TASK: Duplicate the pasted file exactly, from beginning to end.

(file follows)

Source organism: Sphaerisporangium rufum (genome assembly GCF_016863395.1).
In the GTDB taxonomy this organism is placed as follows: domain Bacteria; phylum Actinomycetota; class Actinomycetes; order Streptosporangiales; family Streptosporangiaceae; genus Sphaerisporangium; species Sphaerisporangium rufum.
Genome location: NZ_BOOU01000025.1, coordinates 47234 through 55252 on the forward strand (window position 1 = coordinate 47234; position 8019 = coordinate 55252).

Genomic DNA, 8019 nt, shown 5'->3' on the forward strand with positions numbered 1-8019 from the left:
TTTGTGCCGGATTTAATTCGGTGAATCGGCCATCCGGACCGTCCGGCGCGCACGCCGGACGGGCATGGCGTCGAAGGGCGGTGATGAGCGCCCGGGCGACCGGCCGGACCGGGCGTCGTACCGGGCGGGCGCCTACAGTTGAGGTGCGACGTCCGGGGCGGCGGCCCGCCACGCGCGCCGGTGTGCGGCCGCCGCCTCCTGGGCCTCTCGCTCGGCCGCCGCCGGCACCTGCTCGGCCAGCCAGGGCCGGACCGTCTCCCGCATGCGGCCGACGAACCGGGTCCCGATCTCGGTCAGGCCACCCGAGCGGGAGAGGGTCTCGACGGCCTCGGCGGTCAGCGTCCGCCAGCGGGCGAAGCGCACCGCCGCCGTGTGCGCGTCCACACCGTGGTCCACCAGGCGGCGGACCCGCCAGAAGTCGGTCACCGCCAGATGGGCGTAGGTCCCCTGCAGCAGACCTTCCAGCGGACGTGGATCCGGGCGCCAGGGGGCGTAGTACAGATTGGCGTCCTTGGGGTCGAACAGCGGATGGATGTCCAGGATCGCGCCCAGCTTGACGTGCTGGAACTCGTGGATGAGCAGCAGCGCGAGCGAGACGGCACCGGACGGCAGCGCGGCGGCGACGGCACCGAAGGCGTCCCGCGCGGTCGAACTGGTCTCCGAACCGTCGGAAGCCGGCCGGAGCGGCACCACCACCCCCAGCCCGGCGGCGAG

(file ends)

Source organism: Sphaerisporangium rufum (genome assembly GCF_016863395.1).
In the GTDB taxonomy this organism is placed as follows: domain Bacteria; phylum Actinomycetota; class Actinomycetes; order Streptosporangiales; family Streptosporangiaceae; genus Sphaerisporangium; species Sphaerisporangium rufum.
Genome location: NZ_BOOU01000025.1, coordinates 47234 through 55252 on the forward strand (window position 1 = coordinate 47234; position 8019 = coordinate 55252).

Genomic DNA, 8019 nt, shown 5'->3' on the forward strand with positions numbered 1-8019 from the left:
TTTGTGCCGGATTTAATTCGGTGAATCGGCCATCCGGACCGTCCGGCGCGCACGCCGGACGGGCATGGCGTCGAAGGGCGGTGATGAGCGCCCGGGCGACCGGCCGGACCGGGCGTCGTACCGGGCGGGCGCCTACAGTTGAGGTGCGACGTCCGGGGCGGCGGCCCGCCACGCGCGCCGGTGTGCGGCCGCCGCCTCCTGGGCCTCTCGCTCGGCCGCCGCCGGCACCTGCTCGGCCAGCCAGGGCCGGACCGTCTCCCGCATGCGGCCGACGAACCGGGTCCCGATCTCGGTCAGGCCACCCGAGCGGGAGAGGGTCTCGACGGCCTCGGCGGTCAGCGTCCGCCAGCGGGCGAAGCGCACCGCCGCCGTGTGCGCGTCCACACCGTGGTCCACCAGGCGGCGGACCCGCCAGAAGTCGGTCACCGCCAGATGGGCGTAGGTCCCCTGCAGCAGACCTTCCAGCGGACGTGGATCCGGGCGCCAGGGGGCGTAGTACAGATTGGCGTCCTTGGGGTCGAACAGCGGATGGATGTCCAGGATCGCGCCCAGCTTGACGTGCTGGAACTCGTGGATGAGCAGCAGCGCGAGCGAGACGGCACCGGACGGCAGCGCGGCGGCGACGGCACCGAAGGCGTCCCGCGCGGTCGAACTGGTCTCCGAACCGTCGGAAGCCGGCCGGAGCGGCACCACCACCCCCAGCCCGGCGGCGAG